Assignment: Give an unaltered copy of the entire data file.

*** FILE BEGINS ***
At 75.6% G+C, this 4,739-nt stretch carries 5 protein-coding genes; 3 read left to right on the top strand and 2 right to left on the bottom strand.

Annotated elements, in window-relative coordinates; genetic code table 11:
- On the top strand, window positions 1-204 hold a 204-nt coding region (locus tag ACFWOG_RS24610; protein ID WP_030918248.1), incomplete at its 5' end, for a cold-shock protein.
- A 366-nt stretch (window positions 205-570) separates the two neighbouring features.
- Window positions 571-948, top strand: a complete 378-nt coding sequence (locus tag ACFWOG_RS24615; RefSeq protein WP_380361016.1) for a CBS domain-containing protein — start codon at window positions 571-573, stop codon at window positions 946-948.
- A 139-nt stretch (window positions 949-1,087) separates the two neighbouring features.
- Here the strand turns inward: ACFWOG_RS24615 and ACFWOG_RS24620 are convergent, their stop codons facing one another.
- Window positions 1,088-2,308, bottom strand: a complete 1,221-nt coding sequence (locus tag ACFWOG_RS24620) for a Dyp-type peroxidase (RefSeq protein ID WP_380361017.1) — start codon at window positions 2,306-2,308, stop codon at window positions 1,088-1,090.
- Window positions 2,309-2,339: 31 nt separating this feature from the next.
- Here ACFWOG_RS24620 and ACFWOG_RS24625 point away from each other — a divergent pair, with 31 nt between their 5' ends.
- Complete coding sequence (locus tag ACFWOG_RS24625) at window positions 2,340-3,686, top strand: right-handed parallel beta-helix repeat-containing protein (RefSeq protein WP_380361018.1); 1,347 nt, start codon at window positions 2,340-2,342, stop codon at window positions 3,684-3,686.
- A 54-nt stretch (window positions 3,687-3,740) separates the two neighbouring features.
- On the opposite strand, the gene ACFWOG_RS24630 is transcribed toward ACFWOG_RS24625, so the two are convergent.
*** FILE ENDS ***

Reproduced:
At 75.6% G+C, this 4,739-nt stretch carries 5 protein-coding genes; 3 read left to right on the top strand and 2 right to left on the bottom strand.

Annotated elements, in window-relative coordinates; genetic code table 11:
- On the top strand, window positions 1-204 hold a 204-nt coding region (locus tag ACFWOG_RS24610; protein ID WP_030918248.1), incomplete at its 5' end, for a cold-shock protein.
- A 366-nt stretch (window positions 205-570) separates the two neighbouring features.
- Window positions 571-948, top strand: a complete 378-nt coding sequence (locus tag ACFWOG_RS24615; RefSeq protein WP_380361016.1) for a CBS domain-containing protein — start codon at window positions 571-573, stop codon at window positions 946-948.
- A 139-nt stretch (window positions 949-1,087) separates the two neighbouring features.
- Here the strand turns inward: ACFWOG_RS24615 and ACFWOG_RS24620 are convergent, their stop codons facing one another.
- Window positions 1,088-2,308, bottom strand: a complete 1,221-nt coding sequence (locus tag ACFWOG_RS24620) for a Dyp-type peroxidase (RefSeq protein ID WP_380361017.1) — start codon at window positions 2,306-2,308, stop codon at window positions 1,088-1,090.
- Window positions 2,309-2,339: 31 nt separating this feature from the next.
- Here ACFWOG_RS24620 and ACFWOG_RS24625 point away from each other — a divergent pair, with 31 nt between their 5' ends.
- Complete coding sequence (locus tag ACFWOG_RS24625) at window positions 2,340-3,686, top strand: right-handed parallel beta-helix repeat-containing protein (RefSeq protein WP_380361018.1); 1,347 nt, start codon at window positions 2,340-2,342, stop codon at window positions 3,684-3,686.
- A 54-nt stretch (window positions 3,687-3,740) separates the two neighbouring features.
- On the opposite strand, the gene ACFWOG_RS24630 is transcribed toward ACFWOG_RS24625, so the two are convergent.